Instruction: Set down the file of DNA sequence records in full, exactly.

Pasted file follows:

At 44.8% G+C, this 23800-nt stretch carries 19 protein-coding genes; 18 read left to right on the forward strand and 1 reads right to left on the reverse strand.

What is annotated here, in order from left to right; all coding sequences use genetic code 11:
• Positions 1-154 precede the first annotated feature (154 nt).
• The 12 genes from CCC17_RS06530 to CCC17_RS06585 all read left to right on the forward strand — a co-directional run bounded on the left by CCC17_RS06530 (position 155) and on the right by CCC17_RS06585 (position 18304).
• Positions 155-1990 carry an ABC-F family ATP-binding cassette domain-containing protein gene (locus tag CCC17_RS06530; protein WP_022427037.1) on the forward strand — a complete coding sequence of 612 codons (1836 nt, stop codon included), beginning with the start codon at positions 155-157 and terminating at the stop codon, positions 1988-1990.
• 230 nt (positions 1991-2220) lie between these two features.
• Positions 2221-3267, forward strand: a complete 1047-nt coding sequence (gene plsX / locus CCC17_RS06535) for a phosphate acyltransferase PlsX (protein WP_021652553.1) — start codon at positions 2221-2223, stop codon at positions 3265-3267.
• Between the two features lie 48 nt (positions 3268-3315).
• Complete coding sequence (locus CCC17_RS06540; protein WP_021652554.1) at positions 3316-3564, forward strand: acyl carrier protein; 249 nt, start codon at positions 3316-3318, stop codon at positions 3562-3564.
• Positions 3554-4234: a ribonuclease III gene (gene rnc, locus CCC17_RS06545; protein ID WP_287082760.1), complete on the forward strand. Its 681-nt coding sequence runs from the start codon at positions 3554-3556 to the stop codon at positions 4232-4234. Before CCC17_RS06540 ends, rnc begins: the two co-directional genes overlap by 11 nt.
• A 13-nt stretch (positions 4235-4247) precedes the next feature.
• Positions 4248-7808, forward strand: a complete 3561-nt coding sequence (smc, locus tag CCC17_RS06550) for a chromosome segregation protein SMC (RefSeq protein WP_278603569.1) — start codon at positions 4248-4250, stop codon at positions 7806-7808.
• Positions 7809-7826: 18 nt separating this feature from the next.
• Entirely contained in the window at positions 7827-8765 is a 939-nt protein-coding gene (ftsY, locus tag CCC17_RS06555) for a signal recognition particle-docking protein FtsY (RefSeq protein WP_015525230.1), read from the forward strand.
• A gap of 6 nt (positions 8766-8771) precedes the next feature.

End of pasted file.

At 44.8% G+C, this 23800-nt stretch carries 19 protein-coding genes; 18 read left to right on the forward strand and 1 reads right to left on the reverse strand.

What is annotated here, in order from left to right; all coding sequences use genetic code 11:
• Positions 1-154 precede the first annotated feature (154 nt).
• The 12 genes from CCC17_RS06530 to CCC17_RS06585 all read left to right on the forward strand — a co-directional run bounded on the left by CCC17_RS06530 (position 155) and on the right by CCC17_RS06585 (position 18304).
• Positions 155-1990 carry an ABC-F family ATP-binding cassette domain-containing protein gene (locus tag CCC17_RS06530; protein WP_022427037.1) on the forward strand — a complete coding sequence of 612 codons (1836 nt, stop codon included), beginning with the start codon at positions 155-157 and terminating at the stop codon, positions 1988-1990.
• 230 nt (positions 1991-2220) lie between these two features.
• Positions 2221-3267, forward strand: a complete 1047-nt coding sequence (gene plsX / locus CCC17_RS06535) for a phosphate acyltransferase PlsX (protein WP_021652553.1) — start codon at positions 2221-2223, stop codon at positions 3265-3267.
• Between the two features lie 48 nt (positions 3268-3315).
• Complete coding sequence (locus CCC17_RS06540; protein WP_021652554.1) at positions 3316-3564, forward strand: acyl carrier protein; 249 nt, start codon at positions 3316-3318, stop codon at positions 3562-3564.
• Positions 3554-4234: a ribonuclease III gene (gene rnc, locus CCC17_RS06545; protein ID WP_287082760.1), complete on the forward strand. Its 681-nt coding sequence runs from the start codon at positions 3554-3556 to the stop codon at positions 4232-4234. Before CCC17_RS06540 ends, rnc begins: the two co-directional genes overlap by 11 nt.
• A 13-nt stretch (positions 4235-4247) precedes the next feature.
• Positions 4248-7808, forward strand: a complete 3561-nt coding sequence (smc, locus tag CCC17_RS06550) for a chromosome segregation protein SMC (RefSeq protein WP_278603569.1) — start codon at positions 4248-4250, stop codon at positions 7806-7808.
• Positions 7809-7826: 18 nt separating this feature from the next.
• Entirely contained in the window at positions 7827-8765 is a 939-nt protein-coding gene (ftsY, locus tag CCC17_RS06555) for a signal recognition particle-docking protein FtsY (RefSeq protein WP_015525230.1), read from the forward strand.
• A gap of 6 nt (positions 8766-8771) precedes the next feature.